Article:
At this moment, Aideen Strandsson’s future still remains in limbo. She waits for either the possibility of political asylum or to be deported.
The Iranian actress left Islam to become a Christian after having a dream about Jesus. She came to Sweden in 2014 on a work visa.
Aideen has been very public about her new faith, which means she faces prison, rape, and death if returned to the Islamic Republic of Iran.
“It is really dangerous for me and I don’t know why immigration doesn’t believe that. I’m really in danger,” Aideen told CBN News.
Even though Sweden’s migration board says, on its own web page, that it will never deport asylum seekers to nations where they face danger, and doing so is a violation of the Geneva convention on refugees, the migration board rejected Aideen’s request for asylum and turned it over to border police for eventual deportation.
“The migration board information regarding Iranian prisons tells us that torture and rape is common and it is a breach of international law to subject any person to such treatment,” Swedish attorney Gabriel Donner said.
So many CBN viewers contacted the migration board after our story aired, that a migration board official contacted CBN News and told us, “…the fact that your readers write to us will not change the Migration Agency’s decision, nor can we change the court’s decision.”
“Her case has been appealed and processed by the Migration Agency and thereafter by the Swedish courts, which have also decided that she cannot be granted asylum,” Ulrika Langels of the Swedish Migration Board wrote.
CBN News has received many offers of help and even asylum for Aideen from other nations. But Strandsson cannot leave Sweden. Her Iranian passport has been taken away.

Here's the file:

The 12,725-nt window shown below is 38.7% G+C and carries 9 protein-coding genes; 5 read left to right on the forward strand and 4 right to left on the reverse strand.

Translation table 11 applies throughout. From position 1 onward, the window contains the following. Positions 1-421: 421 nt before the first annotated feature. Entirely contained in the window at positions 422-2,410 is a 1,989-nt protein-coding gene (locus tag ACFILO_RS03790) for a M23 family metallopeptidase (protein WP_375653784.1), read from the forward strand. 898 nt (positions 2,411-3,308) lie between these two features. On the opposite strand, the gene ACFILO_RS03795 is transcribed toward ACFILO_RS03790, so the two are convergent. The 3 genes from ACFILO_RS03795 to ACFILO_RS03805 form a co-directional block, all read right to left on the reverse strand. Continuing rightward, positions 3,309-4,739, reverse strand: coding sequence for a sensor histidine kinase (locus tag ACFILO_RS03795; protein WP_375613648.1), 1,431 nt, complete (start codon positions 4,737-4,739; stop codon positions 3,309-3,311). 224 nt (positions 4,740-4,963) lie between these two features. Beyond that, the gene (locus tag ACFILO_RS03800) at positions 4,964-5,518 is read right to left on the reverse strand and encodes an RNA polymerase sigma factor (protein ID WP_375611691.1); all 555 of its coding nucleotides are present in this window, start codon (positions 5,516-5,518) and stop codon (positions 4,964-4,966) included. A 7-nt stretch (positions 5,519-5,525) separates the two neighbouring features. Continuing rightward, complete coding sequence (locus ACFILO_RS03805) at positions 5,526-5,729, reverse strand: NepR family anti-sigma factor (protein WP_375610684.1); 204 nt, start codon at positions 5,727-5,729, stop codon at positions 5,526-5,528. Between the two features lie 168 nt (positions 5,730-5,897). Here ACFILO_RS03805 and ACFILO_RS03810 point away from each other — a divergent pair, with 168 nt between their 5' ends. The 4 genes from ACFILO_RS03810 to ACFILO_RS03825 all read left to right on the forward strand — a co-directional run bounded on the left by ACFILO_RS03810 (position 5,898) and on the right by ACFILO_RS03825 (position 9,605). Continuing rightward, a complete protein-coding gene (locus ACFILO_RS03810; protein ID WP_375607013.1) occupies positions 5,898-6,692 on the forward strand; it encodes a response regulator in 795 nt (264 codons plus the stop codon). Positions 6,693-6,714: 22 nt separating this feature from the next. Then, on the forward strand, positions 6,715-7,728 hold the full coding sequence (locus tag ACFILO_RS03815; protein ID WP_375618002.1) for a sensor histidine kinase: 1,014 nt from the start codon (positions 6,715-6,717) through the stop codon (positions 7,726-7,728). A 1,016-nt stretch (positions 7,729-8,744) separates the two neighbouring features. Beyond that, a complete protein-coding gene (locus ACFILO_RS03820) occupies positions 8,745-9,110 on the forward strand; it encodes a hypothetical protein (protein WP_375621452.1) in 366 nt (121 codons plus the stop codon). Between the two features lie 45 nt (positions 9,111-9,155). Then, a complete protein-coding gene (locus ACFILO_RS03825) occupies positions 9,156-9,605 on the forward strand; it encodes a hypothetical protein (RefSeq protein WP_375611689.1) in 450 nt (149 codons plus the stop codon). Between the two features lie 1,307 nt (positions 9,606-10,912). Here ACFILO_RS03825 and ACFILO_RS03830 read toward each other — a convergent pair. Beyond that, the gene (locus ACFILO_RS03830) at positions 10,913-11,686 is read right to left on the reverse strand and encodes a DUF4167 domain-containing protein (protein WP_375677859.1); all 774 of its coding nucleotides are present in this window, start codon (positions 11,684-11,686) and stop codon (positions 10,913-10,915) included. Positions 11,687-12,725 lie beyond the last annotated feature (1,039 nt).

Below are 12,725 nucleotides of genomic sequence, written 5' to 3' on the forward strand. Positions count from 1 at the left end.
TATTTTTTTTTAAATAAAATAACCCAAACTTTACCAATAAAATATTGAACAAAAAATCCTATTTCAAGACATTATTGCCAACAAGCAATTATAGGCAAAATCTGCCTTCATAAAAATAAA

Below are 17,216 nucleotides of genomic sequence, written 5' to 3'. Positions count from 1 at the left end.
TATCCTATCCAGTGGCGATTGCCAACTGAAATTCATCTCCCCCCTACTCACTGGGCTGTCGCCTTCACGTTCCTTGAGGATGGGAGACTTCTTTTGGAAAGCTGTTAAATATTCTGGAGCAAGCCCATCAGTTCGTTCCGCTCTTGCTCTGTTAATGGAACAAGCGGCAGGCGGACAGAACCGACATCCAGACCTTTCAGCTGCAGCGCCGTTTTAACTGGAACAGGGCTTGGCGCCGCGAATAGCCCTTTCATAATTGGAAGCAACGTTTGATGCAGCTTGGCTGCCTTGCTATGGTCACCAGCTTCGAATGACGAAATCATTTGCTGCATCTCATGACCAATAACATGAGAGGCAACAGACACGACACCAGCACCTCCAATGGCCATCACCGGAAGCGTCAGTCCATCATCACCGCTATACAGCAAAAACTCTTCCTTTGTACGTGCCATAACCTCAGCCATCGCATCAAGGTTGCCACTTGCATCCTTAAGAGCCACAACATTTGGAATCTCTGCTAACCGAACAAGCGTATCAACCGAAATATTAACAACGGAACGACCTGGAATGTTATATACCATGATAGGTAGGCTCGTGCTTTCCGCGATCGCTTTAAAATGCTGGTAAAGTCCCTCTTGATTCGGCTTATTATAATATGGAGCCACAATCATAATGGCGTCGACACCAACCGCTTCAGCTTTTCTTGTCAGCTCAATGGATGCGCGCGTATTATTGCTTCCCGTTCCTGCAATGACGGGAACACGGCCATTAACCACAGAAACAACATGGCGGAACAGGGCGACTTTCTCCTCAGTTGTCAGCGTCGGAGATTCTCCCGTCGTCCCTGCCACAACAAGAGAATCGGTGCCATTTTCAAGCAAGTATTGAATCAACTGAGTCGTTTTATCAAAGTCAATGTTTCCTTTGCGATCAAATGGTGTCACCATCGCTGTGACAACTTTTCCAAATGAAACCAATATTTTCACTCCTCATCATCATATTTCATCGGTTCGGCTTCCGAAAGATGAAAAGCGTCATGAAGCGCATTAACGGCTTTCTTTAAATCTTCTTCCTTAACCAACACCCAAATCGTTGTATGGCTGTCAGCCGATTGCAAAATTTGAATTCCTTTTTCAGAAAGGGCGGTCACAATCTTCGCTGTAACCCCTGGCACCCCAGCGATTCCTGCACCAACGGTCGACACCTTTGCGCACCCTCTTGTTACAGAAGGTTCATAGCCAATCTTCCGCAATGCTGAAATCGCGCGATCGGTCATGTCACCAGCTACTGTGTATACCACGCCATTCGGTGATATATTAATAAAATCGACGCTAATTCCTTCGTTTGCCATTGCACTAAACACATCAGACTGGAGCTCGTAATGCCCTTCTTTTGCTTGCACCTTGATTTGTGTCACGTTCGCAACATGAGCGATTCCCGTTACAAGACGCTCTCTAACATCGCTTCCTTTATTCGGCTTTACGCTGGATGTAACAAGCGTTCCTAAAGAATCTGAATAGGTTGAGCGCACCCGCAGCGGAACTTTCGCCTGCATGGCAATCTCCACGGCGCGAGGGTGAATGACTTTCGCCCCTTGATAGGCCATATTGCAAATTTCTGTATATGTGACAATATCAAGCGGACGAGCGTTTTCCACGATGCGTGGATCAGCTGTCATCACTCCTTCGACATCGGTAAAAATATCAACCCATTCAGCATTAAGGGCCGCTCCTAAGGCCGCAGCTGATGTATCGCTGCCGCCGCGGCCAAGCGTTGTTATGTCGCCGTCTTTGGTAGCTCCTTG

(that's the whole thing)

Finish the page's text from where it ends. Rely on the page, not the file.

And she says her first choice is to remain in Sweden, if possible.
Strandsson and other Christian asylum seekers in Sweden face deportation at the same time that the Swedish government has given 150 protected identities to former ISIS fighters who have returned to Sweden so that they can find jobs.
There will be no such help for Aideen.
“They said to me, ‘It’s your personal life and it’s not our problem if you decided to become a Christian, and it’s your problem,'” Aideen said.
Donner says Christians deported to Muslim nations face certain danger.
“Some of them are killed straight off, some of them succeed in going into hiding, some of them escape to another place, but you are putting them at risk,” Donner said.
Migration Board head Mikael Ribbenvik could order her case reopened, but Aideen is now relying on a power much greater than the Swedish government – the power of Jesus Christ.
“I think about that dream I had in Iran, about Jesus and I still think, he is watching me…he will help me,” Aideen said.
Meanwhile, Aideen’s attorney says he will try for another hearing, but there’s no guarantee her case will be heard.